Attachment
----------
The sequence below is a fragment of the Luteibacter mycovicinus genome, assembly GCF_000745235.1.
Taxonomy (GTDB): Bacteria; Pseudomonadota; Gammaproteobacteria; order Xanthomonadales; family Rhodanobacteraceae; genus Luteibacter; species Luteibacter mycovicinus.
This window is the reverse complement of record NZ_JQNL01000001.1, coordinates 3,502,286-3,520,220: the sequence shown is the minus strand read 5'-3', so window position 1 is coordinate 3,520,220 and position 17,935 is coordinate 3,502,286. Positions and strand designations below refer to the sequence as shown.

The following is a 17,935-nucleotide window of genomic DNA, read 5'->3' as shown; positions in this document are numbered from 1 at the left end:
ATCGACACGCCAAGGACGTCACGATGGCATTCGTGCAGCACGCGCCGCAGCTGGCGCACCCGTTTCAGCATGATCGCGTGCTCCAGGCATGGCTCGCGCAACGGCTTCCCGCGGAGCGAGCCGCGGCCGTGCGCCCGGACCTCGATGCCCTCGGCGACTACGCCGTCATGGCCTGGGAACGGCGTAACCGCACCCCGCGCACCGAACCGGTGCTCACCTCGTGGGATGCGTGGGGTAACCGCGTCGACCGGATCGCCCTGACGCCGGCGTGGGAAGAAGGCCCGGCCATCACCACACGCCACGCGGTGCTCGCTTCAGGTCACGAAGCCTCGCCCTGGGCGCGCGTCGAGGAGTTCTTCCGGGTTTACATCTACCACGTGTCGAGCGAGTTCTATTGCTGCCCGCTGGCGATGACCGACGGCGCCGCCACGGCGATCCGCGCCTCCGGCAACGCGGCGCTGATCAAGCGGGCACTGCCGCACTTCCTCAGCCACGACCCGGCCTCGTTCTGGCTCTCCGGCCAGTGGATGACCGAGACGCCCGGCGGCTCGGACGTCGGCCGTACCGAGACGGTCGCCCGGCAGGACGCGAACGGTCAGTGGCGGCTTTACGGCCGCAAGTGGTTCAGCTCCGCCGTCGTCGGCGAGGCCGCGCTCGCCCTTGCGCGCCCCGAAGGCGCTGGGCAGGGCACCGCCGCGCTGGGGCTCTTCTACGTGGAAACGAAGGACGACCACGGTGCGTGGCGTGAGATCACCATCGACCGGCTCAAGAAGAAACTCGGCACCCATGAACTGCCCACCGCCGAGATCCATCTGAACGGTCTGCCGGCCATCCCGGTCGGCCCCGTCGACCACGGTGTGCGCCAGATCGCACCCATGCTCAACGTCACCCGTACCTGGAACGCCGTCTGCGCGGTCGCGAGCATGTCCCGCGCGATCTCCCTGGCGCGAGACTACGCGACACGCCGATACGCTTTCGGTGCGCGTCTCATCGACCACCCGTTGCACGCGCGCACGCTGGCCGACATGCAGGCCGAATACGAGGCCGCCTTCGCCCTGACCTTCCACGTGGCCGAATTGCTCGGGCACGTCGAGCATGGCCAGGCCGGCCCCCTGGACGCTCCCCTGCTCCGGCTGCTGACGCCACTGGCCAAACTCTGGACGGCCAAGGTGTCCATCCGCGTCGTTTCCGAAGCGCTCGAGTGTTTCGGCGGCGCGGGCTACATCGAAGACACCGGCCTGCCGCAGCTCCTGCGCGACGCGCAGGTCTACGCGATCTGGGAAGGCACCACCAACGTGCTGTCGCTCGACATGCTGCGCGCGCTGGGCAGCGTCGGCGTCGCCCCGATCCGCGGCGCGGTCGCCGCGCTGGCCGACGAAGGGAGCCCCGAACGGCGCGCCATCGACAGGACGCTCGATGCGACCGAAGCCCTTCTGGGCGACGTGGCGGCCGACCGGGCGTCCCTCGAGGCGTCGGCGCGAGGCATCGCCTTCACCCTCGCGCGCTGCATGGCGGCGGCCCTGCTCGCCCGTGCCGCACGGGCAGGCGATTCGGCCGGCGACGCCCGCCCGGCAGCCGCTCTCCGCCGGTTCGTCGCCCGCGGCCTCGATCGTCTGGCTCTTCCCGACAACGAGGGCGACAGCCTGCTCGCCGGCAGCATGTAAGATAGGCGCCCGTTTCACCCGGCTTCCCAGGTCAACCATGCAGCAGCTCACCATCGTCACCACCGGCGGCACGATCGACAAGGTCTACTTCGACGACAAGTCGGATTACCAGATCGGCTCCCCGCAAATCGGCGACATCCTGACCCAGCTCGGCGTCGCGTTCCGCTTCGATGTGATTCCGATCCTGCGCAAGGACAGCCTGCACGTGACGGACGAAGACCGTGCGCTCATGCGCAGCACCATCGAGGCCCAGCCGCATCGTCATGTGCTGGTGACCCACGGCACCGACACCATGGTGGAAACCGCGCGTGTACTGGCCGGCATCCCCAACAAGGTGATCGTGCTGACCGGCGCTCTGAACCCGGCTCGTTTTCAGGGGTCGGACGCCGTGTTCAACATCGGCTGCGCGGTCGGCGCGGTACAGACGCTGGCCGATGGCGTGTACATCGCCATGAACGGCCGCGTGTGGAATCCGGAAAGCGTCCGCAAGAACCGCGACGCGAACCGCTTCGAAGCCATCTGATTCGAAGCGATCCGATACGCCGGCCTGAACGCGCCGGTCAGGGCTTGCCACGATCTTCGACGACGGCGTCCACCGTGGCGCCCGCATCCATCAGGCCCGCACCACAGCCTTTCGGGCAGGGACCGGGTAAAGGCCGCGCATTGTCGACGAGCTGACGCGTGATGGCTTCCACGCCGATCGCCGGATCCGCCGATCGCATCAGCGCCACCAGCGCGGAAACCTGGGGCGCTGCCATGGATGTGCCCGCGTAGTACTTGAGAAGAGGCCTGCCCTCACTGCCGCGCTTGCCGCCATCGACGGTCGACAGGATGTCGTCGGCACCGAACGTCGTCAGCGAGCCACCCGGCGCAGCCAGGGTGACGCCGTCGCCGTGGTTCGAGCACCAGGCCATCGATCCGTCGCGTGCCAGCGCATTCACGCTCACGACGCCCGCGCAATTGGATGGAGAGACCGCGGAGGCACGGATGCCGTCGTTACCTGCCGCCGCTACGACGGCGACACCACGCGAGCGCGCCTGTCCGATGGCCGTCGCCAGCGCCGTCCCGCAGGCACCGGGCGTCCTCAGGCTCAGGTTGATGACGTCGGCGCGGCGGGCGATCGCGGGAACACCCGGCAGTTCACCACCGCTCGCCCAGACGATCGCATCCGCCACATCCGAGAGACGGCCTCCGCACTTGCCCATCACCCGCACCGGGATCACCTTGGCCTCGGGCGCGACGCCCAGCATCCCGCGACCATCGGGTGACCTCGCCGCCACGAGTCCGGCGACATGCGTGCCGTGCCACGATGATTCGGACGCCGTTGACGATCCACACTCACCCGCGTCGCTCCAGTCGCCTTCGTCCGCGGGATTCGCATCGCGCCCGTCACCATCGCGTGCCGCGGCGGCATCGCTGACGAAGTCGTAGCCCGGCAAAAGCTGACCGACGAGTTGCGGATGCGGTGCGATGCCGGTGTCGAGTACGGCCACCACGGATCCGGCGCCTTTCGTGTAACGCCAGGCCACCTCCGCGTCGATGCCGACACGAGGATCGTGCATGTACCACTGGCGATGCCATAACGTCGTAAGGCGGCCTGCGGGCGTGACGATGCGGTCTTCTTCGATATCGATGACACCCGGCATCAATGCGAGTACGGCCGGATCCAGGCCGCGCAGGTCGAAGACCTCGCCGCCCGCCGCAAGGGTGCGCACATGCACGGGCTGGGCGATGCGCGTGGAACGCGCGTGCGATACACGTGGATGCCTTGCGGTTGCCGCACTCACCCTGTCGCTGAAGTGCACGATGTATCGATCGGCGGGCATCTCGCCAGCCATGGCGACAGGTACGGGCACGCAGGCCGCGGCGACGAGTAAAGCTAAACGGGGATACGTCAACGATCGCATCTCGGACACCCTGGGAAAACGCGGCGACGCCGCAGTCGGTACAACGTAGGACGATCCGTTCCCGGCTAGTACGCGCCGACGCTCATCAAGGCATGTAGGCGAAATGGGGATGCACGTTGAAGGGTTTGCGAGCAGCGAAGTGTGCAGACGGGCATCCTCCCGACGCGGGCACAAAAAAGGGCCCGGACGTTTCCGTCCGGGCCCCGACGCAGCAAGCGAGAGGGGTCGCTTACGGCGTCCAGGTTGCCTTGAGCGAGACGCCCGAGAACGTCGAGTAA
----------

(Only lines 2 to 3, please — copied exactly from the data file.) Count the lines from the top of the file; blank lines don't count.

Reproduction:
Taxonomy (GTDB): Bacteria; Pseudomonadota; Gammaproteobacteria; order Xanthomonadales; family Rhodanobacteraceae; genus Luteibacter; species Luteibacter mycovicinus.
This window is the reverse complement of record NZ_JQNL01000001.1, coordinates 3,502,286-3,520,220: the sequence shown is the minus strand read 5'-3', so window position 1 is coordinate 3,520,220 and position 17,935 is coordinate 3,502,286. Positions and strand designations below refer to the sequence as shown.